An earlier form of air cooling, the windcatcher, was used in ancient Egypt and Persia thousands of years ago in the form of wind shafts on the roof. They caught the wind, passed it over subterranean water in a qanat and discharged the cooled air into the building. Nowadays Iranians have changed the windcatcher into an evaporative cooler (Coolere Âbi) and use it widely.
Schematic diagram of an ancient Iranian windcatcher and qanat, used for evaporative cooling of buildings
A traditional air cooler in Mirzapur, Uttar Pradesh, India
The evaporative cooler was the subject of numerous US patents in the 20th century; many of these, starting in 1906, suggested or assumed the use of excelsior (wood wool) pads as the elements to bring a large volume of water in contact with moving air to allow evaporation to occur. A typical design, as shown in a 1945 patent, includes a water reservoir (usually with level controlled by a float valve), a pump to circulate water over the excelsior pads and a centrifugal fan to draw air through the pads and into the house. This design and this material remain dominant in evaporative coolers in the American Southwest, where they are also used to increase humidity. In the United States, the use of the term swamp cooler may be due to the odor of algae produced by early units.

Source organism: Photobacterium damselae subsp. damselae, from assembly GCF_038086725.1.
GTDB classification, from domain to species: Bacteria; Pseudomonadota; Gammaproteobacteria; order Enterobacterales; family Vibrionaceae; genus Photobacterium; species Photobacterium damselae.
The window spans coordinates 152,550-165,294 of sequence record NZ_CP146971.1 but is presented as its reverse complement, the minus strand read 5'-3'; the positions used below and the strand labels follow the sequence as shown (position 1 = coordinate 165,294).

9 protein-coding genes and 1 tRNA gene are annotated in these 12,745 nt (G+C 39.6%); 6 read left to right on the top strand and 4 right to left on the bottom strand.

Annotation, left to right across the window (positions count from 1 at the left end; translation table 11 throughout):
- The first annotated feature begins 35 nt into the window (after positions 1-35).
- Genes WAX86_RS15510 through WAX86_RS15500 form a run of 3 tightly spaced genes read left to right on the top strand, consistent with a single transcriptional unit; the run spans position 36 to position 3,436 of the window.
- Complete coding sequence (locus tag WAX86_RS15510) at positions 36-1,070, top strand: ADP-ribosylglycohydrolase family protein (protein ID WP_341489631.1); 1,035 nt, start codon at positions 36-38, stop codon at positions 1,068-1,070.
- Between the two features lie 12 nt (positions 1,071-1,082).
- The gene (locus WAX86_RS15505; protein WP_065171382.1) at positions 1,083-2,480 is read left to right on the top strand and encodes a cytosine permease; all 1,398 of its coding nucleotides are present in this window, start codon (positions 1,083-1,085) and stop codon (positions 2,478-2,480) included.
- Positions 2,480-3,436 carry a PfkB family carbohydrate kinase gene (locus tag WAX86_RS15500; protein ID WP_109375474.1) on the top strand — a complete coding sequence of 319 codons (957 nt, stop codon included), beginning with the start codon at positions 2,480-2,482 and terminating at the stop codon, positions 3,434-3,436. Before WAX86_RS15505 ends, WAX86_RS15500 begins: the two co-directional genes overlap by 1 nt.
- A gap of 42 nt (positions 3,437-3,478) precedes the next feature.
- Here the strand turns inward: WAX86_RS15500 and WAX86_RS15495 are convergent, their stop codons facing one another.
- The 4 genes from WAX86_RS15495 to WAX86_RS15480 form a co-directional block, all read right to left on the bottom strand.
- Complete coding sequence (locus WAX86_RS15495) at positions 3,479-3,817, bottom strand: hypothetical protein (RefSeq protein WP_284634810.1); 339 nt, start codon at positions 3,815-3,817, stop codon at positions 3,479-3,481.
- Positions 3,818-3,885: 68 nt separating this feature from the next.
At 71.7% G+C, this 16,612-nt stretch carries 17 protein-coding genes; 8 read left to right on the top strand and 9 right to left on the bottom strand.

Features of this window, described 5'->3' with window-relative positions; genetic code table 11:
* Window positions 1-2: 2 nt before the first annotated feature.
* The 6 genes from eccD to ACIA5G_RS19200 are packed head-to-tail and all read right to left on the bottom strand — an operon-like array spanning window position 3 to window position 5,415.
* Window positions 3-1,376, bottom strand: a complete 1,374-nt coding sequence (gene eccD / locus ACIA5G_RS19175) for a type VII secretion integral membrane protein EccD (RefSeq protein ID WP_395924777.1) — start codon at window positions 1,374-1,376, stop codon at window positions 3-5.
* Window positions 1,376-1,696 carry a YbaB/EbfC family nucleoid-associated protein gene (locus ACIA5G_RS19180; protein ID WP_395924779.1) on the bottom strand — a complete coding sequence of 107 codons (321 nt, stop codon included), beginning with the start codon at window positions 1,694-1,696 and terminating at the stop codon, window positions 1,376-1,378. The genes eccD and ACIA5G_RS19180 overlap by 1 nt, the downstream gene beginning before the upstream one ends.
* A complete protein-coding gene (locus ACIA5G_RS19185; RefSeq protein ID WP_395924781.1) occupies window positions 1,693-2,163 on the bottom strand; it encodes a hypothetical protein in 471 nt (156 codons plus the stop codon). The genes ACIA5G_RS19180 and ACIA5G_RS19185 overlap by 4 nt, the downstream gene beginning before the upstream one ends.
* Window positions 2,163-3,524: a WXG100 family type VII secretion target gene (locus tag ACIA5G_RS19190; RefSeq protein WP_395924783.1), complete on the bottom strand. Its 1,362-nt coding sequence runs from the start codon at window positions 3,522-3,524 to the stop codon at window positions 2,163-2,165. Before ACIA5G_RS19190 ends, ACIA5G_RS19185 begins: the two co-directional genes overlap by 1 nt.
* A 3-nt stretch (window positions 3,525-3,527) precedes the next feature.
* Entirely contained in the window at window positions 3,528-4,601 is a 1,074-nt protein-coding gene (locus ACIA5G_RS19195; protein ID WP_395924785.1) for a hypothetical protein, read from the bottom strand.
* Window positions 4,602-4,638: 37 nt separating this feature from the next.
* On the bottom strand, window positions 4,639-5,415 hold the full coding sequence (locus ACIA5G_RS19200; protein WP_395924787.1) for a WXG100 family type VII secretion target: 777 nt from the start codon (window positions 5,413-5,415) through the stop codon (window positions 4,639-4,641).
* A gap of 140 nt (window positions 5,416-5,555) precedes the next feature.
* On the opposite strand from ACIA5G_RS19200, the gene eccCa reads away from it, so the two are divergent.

Externally mounted evaporative cooling devices (car coolers) were used in some automobiles to cool interior air—often as aftermarket accessories—until modern vapor-compression air conditioning became widely available.
Passive evaporative cooling techniques in buildings, such as evaporative cooling towers, have only been developed and studied in the last 30 years. In 1974, William H. Goettl invented the "Combination Refrigeration and Evaporative Cooling Air Conditioner" in Arizona after noticing that evaporative cooling technology works better in arid climates rather than humidity but that a combination unit would be more effective. In 1986, two researchers at the University of Arizona, Tucson, W. Cunningham and T. Thompson, constructed the first passive evaporative cooling tower in Tucson, AZ. This performance data from this experimental facility became the foundation of today’s evaporative cooling tower design guidelines, developed by Baruch Givoni.